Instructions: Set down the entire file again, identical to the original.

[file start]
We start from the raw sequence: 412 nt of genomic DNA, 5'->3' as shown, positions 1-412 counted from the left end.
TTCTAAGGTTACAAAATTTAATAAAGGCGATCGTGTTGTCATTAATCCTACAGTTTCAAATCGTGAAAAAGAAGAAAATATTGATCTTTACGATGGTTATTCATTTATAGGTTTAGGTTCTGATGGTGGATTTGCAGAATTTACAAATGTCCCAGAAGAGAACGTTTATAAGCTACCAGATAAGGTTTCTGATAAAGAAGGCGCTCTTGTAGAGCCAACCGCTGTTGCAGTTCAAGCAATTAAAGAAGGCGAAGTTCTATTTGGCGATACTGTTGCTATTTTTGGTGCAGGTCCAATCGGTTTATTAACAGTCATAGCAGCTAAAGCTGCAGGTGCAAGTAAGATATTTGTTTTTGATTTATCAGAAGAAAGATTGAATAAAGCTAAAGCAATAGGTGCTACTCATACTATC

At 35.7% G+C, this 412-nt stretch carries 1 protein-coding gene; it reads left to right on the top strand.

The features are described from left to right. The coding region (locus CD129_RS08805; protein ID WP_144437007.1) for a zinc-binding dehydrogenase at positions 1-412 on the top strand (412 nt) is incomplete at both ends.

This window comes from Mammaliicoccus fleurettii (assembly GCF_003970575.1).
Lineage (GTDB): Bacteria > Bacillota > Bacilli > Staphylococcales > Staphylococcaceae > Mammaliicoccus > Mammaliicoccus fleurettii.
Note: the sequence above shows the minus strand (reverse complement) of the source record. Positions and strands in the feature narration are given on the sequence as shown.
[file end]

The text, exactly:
We start from the raw sequence: 412 nt of genomic DNA, 5'->3' as shown, positions 1-412 counted from the left end.
TTCTAAGGTTACAAAATTTAATAAAGGCGATCGTGTTGTCATTAATCCTACAGTTTCAAATCGTGAAAAAGAAGAAAATATTGATCTTTACGATGGTTATTCATTTATAGGTTTAGGTTCTGATGGTGGATTTGCAGAATTTACAAATGTCCCAGAAGAGAACGTTTATAAGCTACCAGATAAGGTTTCTGATAAAGAAGGCGCTCTTGTAGAGCCAACCGCTGTTGCAGTTCAAGCAATTAAAGAAGGCGAAGTTCTATTTGGCGATACTGTTGCTATTTTTGGTGCAGGTCCAATCGGTTTATTAACAGTCATAGCAGCTAAAGCTGCAGGTGCAAGTAAGATATTTGTTTTTGATTTATCAGAAGAAAGATTGAATAAAGCTAAAGCAATAGGTGCTACTCATACTATC

At 35.7% G+C, this 412-nt stretch carries 1 protein-coding gene; it reads left to right on the top strand.

The features are described from left to right. The coding region (locus CD129_RS08805; protein ID WP_144437007.1) for a zinc-binding dehydrogenase at positions 1-412 on the top strand (412 nt) is incomplete at both ends.

This window comes from Mammaliicoccus fleurettii (assembly GCF_003970575.1).
Lineage (GTDB): Bacteria > Bacillota > Bacilli > Staphylococcales > Staphylococcaceae > Mammaliicoccus > Mammaliicoccus fleurettii.
Note: the sequence above shows the minus strand (reverse complement) of the source record. Positions and strands in the feature narration are given on the sequence as shown.